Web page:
The NAACP would like to thank the leadership of the WGA and its members for demonstrating their support of the NAACP and its historic mission by granting the NAACP Image Awards an interim agreementWGA grants waiver for NAACP awards gala Jan 15, 2008
We find ourselves re-fighting battles we thought we had already wonNAACP urged to keep fighting Jul 09, 2007
I heard somebody say that when (rapper) Jay-Z talks about hos, he gets a gold record. When Don Imus talks about hos, he gets firedNAACP: End hate talk Jul 08, 2007
We don't believe it's a violation of the First Amendment to say to somebody you ought not to talk that way, you ought not denigrate women, you ought not condemn people because of the color of their skinNAACP: End hate talk Jul 08, 2007
I wouldn't say the deal fell through -- it's been slightly delayedNAACP delays move to Washington May 22, 2007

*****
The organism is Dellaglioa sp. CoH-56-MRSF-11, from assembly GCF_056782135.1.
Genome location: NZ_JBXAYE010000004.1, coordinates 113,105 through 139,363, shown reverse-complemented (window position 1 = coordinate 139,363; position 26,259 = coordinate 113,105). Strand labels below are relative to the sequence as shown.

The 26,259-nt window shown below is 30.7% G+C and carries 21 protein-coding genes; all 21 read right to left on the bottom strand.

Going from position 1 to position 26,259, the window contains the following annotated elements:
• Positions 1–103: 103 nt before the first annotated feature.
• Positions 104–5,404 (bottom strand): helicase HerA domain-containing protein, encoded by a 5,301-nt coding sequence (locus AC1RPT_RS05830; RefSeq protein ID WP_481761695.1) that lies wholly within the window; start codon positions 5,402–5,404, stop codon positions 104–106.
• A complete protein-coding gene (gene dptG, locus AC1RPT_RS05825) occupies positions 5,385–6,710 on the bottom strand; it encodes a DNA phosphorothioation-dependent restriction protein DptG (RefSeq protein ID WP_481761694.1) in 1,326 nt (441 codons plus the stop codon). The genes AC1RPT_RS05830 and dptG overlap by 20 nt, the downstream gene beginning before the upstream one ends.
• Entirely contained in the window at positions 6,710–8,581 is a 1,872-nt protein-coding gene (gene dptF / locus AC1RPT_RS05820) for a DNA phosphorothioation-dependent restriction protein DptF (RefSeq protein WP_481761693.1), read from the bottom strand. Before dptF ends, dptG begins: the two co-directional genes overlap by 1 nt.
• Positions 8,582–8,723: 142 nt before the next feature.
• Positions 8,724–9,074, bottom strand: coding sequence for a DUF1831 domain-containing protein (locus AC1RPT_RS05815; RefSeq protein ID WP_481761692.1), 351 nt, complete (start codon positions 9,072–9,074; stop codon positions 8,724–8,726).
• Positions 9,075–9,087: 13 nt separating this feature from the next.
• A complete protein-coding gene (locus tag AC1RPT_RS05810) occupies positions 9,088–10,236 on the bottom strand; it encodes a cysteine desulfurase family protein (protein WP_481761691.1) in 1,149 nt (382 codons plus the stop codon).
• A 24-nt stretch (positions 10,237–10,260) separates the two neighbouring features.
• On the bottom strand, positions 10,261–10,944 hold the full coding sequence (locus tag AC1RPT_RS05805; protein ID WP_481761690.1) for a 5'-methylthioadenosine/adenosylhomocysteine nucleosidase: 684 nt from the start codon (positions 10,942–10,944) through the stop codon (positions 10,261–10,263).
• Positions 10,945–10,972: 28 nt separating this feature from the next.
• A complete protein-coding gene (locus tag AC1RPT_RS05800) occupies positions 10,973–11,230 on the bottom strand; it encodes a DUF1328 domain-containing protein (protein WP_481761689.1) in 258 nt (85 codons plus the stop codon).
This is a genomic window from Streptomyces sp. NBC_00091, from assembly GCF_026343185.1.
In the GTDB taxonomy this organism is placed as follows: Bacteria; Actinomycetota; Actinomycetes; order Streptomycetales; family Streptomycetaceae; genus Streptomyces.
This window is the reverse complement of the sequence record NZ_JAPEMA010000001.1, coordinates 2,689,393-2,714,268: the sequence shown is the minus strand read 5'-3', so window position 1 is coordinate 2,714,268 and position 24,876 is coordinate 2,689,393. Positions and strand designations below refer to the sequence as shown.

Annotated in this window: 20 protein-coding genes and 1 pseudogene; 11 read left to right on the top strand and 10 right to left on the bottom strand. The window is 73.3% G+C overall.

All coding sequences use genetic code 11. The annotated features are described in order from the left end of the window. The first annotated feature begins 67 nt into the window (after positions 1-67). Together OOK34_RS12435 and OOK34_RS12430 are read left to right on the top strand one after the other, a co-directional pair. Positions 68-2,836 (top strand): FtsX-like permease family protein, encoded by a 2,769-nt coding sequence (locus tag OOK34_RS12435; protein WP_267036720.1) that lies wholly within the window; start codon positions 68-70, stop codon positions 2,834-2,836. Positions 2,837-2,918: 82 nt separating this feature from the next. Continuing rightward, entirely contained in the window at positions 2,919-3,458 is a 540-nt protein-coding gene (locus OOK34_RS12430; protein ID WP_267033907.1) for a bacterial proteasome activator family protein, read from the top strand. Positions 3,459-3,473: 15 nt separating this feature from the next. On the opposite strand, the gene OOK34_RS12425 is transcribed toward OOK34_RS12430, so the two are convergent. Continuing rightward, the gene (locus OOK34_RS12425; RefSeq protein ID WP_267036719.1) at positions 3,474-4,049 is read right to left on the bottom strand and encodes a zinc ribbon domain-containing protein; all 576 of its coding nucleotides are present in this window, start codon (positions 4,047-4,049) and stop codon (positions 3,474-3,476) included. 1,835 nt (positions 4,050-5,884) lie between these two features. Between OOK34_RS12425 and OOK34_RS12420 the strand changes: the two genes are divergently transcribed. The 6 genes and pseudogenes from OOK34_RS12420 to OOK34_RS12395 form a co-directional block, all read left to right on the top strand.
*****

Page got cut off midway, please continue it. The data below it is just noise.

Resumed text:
Horace Julian Bond, known as Julian Bond, (born January 14, 1940) is an American social activist and leader in the American Civil Rights Movement, politician, professor and writer. While a student at Morehouse College in Atlanta, Georgia, during the early 1960s, he helped found the Student Nonviolent Coordinating Committee (SNCC). He was the first president of the Southern Poverty Law Center. Bond was elected to both houses of the Georgia Legislature, where he served a total of 20 years. He was chairman of the National Association for the Advancement of Colored People (NAACP) from 1998 to 2010.
Born in Nashville, Tennessee, Bond and his family moved when he was five to Pennsylvania, when his father, Dr. Horace Mann Bond, was selected as the first African-American president of Lincoln University, his alma mater. Bond first studied at George School, a private Quaker preparatory boarding school near Newtown, Pennsylvania.
Beginning in 1957, Bond attended Morehouse College, a historically black college in Atlanta. While there, he earned a varsity letter for swimming. He also helped found a literary magazine called The Pegasus which was founded by his friend. He worked as an intern at Time magazine. He was also a member of the only class taught by Dr. Martin Luther King, Jr.